I'm often asked by someone if they can donate a kidney. It's certainly not a simple yes/no answer. You need to be at least 18 years old and you'll have to be evaluated by a transplant hospital....of course, you have to be healthy enough to donate. Sometimes hospitals are overwhelmed when many friends and family members contact them to be evaluated only to find out that many are ruled out after being asked just a few medical history questions.
If you have a chronic illness, it is unlikely that you will be allowed to donate. A few of the health conditions that will usually preclude someone from donating are diabetes, high blood pressure, or a history of cardiac or respiratory problems. Being overweight or obese, or a family history of kidney disease may also preclude you from being considered. However, there isn't a national standard used for evaluating donors, so you might be ruled out at one hospital, only to be accepted at another transplant hospital.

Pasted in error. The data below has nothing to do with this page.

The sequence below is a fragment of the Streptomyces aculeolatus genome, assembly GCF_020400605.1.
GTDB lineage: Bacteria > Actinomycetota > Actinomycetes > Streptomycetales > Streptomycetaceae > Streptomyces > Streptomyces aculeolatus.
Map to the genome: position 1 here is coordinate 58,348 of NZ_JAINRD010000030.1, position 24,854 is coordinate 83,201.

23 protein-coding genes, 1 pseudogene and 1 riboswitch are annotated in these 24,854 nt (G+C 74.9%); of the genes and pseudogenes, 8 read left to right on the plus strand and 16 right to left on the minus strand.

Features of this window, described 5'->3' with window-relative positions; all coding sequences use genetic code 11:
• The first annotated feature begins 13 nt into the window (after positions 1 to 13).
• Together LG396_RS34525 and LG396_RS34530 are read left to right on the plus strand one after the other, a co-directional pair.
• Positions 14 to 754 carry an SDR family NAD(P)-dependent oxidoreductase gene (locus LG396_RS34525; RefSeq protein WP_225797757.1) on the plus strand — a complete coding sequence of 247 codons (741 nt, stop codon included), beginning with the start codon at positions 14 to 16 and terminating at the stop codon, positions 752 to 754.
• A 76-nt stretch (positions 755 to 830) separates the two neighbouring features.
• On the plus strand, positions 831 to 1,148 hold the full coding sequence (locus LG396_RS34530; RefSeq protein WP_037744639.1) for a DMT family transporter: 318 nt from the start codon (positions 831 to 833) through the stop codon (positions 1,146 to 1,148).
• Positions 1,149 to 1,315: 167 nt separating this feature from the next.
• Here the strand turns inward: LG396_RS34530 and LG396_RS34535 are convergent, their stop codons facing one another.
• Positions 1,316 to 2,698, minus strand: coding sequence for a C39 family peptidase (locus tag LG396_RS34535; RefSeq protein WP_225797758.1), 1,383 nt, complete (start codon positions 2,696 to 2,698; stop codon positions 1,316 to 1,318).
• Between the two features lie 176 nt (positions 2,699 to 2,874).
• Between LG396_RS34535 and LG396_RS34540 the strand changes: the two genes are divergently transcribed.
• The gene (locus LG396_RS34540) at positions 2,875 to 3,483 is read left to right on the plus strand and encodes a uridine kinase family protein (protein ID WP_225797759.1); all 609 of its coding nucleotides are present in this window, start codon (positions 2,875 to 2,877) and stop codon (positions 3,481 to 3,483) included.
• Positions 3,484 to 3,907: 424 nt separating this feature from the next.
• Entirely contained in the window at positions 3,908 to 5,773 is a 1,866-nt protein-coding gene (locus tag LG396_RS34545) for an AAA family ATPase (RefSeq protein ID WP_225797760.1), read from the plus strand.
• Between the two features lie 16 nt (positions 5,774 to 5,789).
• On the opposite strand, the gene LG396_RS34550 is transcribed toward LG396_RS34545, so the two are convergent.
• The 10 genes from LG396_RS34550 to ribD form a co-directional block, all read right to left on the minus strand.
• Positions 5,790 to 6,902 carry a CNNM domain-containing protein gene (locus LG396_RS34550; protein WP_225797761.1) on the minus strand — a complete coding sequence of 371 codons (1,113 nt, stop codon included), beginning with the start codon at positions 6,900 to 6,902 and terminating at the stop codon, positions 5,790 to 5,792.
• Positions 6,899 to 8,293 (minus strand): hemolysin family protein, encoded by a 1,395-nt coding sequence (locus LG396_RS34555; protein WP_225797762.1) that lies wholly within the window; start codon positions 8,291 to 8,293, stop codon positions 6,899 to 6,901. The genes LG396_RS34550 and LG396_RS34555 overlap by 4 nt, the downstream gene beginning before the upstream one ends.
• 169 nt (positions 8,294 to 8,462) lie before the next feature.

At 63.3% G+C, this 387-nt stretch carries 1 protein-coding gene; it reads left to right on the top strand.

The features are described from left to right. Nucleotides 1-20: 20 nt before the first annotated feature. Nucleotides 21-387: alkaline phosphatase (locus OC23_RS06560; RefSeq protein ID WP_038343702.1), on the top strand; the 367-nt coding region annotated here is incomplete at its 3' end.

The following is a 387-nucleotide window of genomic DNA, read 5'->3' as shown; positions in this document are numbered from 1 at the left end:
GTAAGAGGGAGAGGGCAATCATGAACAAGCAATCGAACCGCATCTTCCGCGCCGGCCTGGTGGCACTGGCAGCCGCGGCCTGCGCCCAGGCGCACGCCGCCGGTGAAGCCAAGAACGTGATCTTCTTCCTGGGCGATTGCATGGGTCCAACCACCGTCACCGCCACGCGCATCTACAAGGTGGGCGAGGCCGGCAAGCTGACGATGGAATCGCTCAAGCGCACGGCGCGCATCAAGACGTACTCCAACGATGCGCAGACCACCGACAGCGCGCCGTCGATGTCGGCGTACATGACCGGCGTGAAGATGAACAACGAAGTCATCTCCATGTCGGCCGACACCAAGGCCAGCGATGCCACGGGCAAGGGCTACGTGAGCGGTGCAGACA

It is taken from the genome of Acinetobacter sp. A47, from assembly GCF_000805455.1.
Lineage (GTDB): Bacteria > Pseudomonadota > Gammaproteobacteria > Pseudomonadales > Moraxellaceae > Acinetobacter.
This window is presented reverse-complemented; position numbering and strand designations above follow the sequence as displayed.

If you have a health condition that precludes you from donating, you can still be helpful by becoming an advocate for the person in need. You can let others know about your friend or family members need for a transplant and educate them about the process. Your advocating on their behave is very credible since you wanted to donate, but were ruled out for medical reasons.
Harvey Mysel is a kidney transplant recipient and Founder of the Living Kidney Donors Network, a nonprofit organization that offers Workshops and Get-Togethers to educate people in need of a kidney transplant about living kidney donation and helps prepare them to effectively communicate their need to family members and friends. The Living Kidney Donors Network website is: www.lkdn.org and Harvey could be reached at: firstname.lastname@example.org or follow him on Twitter www.twitter.com/harveymysel